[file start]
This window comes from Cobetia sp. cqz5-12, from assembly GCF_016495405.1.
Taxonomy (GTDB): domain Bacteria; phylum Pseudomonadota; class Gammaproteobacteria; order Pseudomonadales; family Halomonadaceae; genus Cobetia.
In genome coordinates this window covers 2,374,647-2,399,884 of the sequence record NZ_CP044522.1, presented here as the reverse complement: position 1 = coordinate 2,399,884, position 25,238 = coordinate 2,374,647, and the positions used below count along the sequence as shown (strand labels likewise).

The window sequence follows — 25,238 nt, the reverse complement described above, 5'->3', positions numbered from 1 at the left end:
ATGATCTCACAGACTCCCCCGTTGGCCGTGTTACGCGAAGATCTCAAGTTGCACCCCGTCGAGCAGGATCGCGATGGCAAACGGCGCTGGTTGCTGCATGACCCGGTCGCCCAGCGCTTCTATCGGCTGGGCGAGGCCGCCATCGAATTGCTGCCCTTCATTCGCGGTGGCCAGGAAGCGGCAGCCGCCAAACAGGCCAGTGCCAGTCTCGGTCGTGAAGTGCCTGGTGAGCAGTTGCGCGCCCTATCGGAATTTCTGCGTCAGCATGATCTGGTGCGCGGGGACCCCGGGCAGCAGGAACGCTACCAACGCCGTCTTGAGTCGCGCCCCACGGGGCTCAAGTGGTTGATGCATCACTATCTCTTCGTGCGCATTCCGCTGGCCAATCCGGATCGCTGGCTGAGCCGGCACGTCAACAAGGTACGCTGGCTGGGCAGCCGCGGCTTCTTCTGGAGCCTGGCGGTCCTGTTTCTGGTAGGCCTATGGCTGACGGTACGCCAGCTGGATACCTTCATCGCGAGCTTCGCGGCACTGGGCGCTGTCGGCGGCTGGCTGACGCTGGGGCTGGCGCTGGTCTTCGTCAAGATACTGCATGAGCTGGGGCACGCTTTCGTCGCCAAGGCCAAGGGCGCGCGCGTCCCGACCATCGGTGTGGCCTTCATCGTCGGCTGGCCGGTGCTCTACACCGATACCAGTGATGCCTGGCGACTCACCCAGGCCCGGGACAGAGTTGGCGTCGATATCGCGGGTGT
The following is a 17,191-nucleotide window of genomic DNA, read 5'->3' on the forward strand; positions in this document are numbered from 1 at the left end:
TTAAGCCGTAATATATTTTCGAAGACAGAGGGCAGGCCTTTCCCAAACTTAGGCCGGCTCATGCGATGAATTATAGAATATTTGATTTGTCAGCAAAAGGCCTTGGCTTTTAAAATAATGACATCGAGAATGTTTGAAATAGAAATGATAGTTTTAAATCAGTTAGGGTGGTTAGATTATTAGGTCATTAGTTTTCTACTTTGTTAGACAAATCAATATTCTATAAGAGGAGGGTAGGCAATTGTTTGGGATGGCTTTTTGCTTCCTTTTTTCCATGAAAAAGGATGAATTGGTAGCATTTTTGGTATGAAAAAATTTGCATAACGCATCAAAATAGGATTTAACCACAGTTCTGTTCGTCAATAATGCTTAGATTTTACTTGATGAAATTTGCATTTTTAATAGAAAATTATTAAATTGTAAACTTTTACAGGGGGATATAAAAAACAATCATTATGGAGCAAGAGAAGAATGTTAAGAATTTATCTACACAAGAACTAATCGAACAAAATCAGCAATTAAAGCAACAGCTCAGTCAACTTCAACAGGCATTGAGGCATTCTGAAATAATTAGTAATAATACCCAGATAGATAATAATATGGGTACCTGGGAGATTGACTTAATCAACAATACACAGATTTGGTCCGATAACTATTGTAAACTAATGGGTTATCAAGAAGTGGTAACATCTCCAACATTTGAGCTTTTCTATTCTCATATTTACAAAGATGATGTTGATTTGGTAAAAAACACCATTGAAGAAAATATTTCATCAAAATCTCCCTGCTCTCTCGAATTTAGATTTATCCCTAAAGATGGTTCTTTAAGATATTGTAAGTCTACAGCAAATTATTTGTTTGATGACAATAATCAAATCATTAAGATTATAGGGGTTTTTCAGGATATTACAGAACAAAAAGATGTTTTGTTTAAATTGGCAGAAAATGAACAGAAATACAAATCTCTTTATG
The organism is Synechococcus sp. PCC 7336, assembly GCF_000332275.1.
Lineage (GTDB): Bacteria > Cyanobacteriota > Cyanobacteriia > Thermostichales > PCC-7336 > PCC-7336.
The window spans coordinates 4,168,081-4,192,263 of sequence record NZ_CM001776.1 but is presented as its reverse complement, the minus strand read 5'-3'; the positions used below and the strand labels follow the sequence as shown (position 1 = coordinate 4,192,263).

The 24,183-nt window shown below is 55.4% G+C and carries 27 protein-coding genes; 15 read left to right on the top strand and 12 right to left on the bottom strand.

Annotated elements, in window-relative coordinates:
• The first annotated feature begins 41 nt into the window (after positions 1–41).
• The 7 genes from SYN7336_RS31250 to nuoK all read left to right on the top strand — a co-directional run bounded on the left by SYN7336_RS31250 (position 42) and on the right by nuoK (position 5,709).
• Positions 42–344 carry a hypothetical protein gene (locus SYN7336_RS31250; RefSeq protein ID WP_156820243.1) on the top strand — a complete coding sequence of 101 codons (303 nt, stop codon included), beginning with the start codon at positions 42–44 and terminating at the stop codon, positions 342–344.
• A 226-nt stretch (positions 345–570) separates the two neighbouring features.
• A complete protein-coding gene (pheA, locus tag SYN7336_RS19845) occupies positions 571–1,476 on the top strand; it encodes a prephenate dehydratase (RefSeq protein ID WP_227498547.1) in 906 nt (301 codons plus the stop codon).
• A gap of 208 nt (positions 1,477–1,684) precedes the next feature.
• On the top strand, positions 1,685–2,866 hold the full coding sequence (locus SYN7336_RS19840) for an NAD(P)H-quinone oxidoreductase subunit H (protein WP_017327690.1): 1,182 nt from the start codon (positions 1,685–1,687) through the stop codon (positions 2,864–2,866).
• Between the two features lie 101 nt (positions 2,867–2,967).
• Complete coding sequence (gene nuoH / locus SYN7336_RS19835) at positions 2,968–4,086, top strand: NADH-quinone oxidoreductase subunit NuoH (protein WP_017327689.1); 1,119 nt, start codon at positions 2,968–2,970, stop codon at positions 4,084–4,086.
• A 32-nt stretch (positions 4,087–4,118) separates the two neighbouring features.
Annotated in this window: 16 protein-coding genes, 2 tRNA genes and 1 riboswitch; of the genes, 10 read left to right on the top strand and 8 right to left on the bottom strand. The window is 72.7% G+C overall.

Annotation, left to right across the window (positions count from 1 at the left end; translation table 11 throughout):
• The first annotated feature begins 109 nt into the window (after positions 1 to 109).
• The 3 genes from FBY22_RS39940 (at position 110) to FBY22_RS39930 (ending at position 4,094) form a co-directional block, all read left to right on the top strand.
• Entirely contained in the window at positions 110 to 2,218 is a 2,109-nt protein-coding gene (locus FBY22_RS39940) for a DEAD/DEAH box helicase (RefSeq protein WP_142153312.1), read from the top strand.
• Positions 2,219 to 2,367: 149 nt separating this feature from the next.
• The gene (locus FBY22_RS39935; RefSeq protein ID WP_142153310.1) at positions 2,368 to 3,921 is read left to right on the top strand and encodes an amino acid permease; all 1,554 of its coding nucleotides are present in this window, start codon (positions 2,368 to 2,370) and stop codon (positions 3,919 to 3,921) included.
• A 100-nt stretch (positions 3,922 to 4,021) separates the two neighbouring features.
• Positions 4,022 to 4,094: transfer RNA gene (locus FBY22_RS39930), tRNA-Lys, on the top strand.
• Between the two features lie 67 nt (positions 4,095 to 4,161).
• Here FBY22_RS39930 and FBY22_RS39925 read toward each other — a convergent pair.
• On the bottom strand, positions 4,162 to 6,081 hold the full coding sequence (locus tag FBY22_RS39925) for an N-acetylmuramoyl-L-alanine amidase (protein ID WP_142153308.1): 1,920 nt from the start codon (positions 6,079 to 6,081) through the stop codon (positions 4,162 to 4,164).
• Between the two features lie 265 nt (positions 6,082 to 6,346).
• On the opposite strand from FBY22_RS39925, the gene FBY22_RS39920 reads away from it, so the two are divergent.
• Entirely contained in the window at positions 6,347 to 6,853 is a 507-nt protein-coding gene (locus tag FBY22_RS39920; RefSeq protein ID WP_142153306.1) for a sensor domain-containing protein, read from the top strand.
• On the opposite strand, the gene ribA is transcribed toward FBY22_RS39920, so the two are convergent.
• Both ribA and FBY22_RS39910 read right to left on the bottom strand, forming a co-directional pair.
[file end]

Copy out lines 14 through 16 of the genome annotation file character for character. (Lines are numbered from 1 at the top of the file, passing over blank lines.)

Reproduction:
• The 7 genes from SYN7336_RS31250 to nuoK all read left to right on the top strand — a co-directional run bounded on the left by SYN7336_RS31250 (position 42) and on the right by nuoK (position 5,709).
• Positions 42–344 carry a hypothetical protein gene (locus SYN7336_RS31250; RefSeq protein ID WP_156820243.1) on the top strand — a complete coding sequence of 101 codons (303 nt, stop codon included), beginning with the start codon at positions 42–44 and terminating at the stop codon, positions 342–344.
• A 226-nt stretch (positions 345–570) separates the two neighbouring features.